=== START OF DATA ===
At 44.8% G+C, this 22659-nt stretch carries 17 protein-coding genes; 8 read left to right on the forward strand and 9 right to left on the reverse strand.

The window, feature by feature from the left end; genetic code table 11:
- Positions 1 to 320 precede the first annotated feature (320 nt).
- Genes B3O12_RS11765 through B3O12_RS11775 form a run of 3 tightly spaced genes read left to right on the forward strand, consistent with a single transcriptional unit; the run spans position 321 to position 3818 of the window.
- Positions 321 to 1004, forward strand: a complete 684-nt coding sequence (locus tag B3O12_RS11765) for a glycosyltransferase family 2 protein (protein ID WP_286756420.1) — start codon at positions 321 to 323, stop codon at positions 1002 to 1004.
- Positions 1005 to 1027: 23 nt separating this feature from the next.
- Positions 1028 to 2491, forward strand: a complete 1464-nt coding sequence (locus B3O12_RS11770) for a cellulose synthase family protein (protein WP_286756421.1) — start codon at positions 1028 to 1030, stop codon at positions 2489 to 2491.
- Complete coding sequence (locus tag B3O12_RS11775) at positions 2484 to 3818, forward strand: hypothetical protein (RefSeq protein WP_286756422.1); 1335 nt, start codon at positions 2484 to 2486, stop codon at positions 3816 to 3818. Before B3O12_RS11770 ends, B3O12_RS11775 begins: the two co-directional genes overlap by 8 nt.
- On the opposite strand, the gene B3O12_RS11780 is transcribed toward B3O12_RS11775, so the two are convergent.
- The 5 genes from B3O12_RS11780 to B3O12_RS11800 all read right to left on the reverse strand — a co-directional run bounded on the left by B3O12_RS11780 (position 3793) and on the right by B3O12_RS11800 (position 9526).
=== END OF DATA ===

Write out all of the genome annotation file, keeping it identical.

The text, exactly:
At 44.8% G+C, this 22659-nt stretch carries 17 protein-coding genes; 8 read left to right on the forward strand and 9 right to left on the reverse strand.

The window, feature by feature from the left end; genetic code table 11:
- Positions 1 to 320 precede the first annotated feature (320 nt).
- Genes B3O12_RS11765 through B3O12_RS11775 form a run of 3 tightly spaced genes read left to right on the forward strand, consistent with a single transcriptional unit; the run spans position 321 to position 3818 of the window.
- Positions 321 to 1004, forward strand: a complete 684-nt coding sequence (locus tag B3O12_RS11765) for a glycosyltransferase family 2 protein (protein ID WP_286756420.1) — start codon at positions 321 to 323, stop codon at positions 1002 to 1004.
- Positions 1005 to 1027: 23 nt separating this feature from the next.
- Positions 1028 to 2491, forward strand: a complete 1464-nt coding sequence (locus B3O12_RS11770) for a cellulose synthase family protein (protein WP_286756421.1) — start codon at positions 1028 to 1030, stop codon at positions 2489 to 2491.
- Complete coding sequence (locus tag B3O12_RS11775) at positions 2484 to 3818, forward strand: hypothetical protein (RefSeq protein WP_286756422.1); 1335 nt, start codon at positions 2484 to 2486, stop codon at positions 3816 to 3818. Before B3O12_RS11770 ends, B3O12_RS11775 begins: the two co-directional genes overlap by 8 nt.
- On the opposite strand, the gene B3O12_RS11780 is transcribed toward B3O12_RS11775, so the two are convergent.
- The 5 genes from B3O12_RS11780 to B3O12_RS11800 all read right to left on the reverse strand — a co-directional run bounded on the left by B3O12_RS11780 (position 3793) and on the right by B3O12_RS11800 (position 9526).